“She tried not to feel afraid for herself. He had made no real threat at all. But there was murder in the air.”
Miss Moynton can hardly believe her eyes. A man is standing in the bushes at the edge of the schoolyard. “Marion,” he calls out softly. “Marion.” Even after he runs away, her worry remains—one of her second-grade students is named Marion.
The principal doesn’t seem concerned, however, and neither does little Marion’s mother. Miss Moynton is a new young teacher. Maybe she’s imagining things. Maybe she’s overreacting. After all, it’s not as if anything really happened. At least, not yet.
The Abductor begins with a suspenseful premise as it follows the troubled lives of three potential kidnapping targets. Over the next twenty-four hours, it develops into a more straightforward thriller centered around a harrowing moral dilemma. While interesting from an ethical perspective, I did not find this aspect of the story as compelling on a human level. The personal stories of the victims and bystanders (innocent and guilty) are what provide the real mystery: Why do people make the choices they do? How can we protect each other from danger when the biggest danger lies within ourselves?
The first possible victim is seven-year-old Marion Charles, who is often left alone by her hapless single mother, Betty. Miss Moynton’s report of the man in the bushes barely registers for Betty. Her fiancé sees no room in his life for another man’s child, so she has a big decision to make about Marion. It would be easy to despise Betty if she were not so terrified by her own inability to cope with life.
Even needing glasses the way she did, she could see how her hair was fading and how the shape of her face was almost imperceptibly not young anymore. Thirty-seven was a tough age for a woman. Forty was staring at you right around the corner…Office managers looked at you as if you were dead, if you had to admit to being over thirty-five.
Her existence feels like a dead end. Marriage to Tommy seems to be her only chance of securing a future. Betty ignores the fact that “actually she and Tommy didn’t have a lot to talk about except wasn’t it marvelous to be in love, and where should we eat.” Instead, she concentrates on the dream home he’s promised her, the house with everything except her daughter.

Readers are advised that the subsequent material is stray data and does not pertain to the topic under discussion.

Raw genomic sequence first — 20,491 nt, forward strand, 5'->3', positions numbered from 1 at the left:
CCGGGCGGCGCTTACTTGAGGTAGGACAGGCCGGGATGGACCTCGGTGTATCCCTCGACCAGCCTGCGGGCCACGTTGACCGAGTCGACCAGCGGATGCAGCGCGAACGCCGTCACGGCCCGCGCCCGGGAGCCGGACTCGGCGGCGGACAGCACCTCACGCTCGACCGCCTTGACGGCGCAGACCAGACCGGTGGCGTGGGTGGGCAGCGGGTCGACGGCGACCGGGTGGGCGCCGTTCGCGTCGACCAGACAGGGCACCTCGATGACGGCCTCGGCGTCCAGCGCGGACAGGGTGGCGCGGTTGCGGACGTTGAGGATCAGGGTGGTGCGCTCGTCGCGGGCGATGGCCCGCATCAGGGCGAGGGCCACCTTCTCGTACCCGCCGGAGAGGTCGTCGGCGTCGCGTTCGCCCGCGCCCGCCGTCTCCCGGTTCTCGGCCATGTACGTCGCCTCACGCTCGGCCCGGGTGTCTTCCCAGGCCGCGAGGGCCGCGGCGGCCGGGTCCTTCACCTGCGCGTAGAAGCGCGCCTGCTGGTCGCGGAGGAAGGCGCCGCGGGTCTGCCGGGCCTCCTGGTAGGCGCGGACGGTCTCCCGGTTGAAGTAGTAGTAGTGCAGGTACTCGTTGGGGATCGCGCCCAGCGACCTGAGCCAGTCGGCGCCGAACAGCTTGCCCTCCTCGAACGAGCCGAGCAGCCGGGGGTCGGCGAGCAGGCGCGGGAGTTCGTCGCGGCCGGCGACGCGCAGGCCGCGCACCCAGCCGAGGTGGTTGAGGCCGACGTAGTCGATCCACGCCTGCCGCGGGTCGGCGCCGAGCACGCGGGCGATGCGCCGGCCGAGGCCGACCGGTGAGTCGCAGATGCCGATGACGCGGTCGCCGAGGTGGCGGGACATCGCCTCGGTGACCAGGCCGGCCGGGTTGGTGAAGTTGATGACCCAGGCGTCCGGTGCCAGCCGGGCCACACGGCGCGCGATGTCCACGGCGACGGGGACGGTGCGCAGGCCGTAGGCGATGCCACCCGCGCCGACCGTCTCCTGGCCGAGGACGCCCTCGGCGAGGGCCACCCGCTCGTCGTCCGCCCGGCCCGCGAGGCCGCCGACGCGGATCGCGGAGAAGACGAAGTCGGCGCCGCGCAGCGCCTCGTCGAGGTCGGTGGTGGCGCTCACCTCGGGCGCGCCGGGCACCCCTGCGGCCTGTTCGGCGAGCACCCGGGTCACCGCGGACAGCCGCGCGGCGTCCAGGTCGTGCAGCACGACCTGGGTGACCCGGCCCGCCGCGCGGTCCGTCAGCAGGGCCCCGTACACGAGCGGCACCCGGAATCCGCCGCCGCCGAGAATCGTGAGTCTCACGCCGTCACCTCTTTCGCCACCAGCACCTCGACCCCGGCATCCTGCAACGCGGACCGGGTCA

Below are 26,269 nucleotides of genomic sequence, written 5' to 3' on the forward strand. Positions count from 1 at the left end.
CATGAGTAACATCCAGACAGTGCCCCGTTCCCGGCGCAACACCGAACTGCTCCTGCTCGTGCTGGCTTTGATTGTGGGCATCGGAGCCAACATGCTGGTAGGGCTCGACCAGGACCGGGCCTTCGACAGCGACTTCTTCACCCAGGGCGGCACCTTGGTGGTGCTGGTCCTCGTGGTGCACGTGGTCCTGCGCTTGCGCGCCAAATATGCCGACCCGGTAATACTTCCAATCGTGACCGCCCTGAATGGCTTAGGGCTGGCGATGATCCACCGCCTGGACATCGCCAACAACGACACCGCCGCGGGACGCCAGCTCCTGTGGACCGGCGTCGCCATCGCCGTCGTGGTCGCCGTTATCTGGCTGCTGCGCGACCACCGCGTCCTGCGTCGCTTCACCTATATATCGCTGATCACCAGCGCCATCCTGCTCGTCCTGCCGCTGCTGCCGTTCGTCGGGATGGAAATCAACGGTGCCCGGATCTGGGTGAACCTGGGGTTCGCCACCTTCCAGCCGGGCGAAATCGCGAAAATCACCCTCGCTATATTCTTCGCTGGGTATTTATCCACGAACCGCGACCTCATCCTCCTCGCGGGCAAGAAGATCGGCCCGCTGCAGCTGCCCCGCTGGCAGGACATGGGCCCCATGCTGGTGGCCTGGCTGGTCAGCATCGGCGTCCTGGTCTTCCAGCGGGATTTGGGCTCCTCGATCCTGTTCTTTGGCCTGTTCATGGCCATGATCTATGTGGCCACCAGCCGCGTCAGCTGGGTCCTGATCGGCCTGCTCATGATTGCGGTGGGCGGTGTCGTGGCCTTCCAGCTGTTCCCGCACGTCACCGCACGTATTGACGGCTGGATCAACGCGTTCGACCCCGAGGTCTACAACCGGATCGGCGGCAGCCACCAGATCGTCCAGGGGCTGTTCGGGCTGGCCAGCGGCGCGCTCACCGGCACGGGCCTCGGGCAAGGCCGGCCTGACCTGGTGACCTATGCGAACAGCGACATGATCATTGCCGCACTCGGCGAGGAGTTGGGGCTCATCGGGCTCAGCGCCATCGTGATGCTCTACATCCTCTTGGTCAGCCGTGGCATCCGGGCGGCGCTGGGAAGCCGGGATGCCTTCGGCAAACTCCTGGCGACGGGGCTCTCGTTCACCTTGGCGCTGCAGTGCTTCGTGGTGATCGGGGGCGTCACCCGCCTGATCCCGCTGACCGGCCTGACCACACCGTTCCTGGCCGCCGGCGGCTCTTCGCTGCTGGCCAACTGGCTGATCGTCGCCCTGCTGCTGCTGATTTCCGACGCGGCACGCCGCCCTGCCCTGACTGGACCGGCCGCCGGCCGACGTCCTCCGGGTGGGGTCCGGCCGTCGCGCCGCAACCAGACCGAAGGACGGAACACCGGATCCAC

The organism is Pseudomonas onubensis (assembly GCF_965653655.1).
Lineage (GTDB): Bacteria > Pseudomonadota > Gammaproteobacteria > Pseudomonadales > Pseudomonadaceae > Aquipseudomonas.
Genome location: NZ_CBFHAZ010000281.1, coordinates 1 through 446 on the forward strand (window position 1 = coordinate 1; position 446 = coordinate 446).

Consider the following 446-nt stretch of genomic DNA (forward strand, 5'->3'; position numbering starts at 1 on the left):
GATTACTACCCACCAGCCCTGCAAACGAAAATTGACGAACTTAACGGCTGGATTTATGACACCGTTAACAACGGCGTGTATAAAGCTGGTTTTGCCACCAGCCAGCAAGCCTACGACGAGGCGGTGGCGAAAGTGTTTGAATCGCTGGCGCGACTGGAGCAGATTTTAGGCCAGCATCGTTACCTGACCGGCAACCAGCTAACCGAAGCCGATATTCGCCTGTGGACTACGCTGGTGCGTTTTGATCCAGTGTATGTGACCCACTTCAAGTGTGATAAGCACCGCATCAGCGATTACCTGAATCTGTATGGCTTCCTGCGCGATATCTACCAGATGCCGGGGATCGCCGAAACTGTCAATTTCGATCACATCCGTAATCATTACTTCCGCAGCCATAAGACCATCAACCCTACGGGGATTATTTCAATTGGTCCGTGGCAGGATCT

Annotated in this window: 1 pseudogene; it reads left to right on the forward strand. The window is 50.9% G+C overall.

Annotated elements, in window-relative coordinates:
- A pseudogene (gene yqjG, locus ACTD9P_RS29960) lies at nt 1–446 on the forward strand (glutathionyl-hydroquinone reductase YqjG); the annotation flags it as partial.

Marion’s classmate, Marilyn Trent, has two loving parents but they, too, are full of fear. As soon as she comes home from school, Carol and Bruce Trent question their daughter. Did anyone follow her home? Did anyone try to speak to her? Marilyn is wise to stranger danger (“we saw a movie in the auditorium”), but a young child can never be completely trusted to follow instructions out in the real world. Her parents don’t dare tell her about the real danger, the one that drove them to uproot their lives and move across the country.
The final player in this deadly game is substitute teacher Marion Kennick, who has a secret life outside of the classroom. Is Marion’s double life finally catching up with her?
All three possible victims lead precarious lives even without the threat of kidnapping—in the case of the children, their parents have exposed them to threats the little girls are not even aware of. No one takes any real action about it until the man in the bushes makes his appearance, a physical embodiment of the fears that have been swirling around these characters for far too long.
Even more depressingly, several adults perceive the danger of the situation, but their efforts are rather feeble. As the principal points out, though there is reason for concern, nothing actually has happened yet. There are no real crimes here. Trespassing, hang-up phone calls, a car parked outside the school that’s just a little too shabby for the neighborhood—these are nuisances, not serious charges. Police can’t arrest a shadow for a crime that has not yet been committed. And maybe there’s an innocent explanation, in which case they’ve embroiled the school and the families in a needless scandal.
The bystanders’ dilemma is almost reminiscent of Freeman Wills Crofts’ Antidote to Venom, in which a number of small actions, harmless in themselves, add up to a murder. Everyone has a piece of the puzzle, but no one can see the whole picture. Most of these people have very sensible reasons for acting as they do. Some of them have no reason at all. In the process, each is making their little contribution toward a potential tragedy.
“When I look back,” he said, his tone bitter and wondering, “I can’t see a single step that I might have changed, then. Eact act and each decision seemed right at the time…And yet in the end, somehow, it added up to what Witt Kennick said. We gave away our responsibility. Somewhere. We passed it on to others and they acted out our parts for us.”
The Abductor is an examination of what people owe each other: parents and children, teachers and students, even total strangers. The crime, when it comes, creates a tremendous moral conflict for everyone involved, but it is only the climax of a number of smaller choices made along the way. This lends a welcome unpredictability to the plot. As in real life, it’s not always clear which people will turn out to be heroes, villains, or something in between—not even to themselves.
Anthony Boucher, New York Times, April 1, 1962
Mrs. Hitchens combines strong cumulative suspense with neat and bitter sketches of the families involved in a forceful blend of irony and excitement.
The Abductor is out of print with only a few used copies available, though there is one inexpensive copy waiting to be snapped up.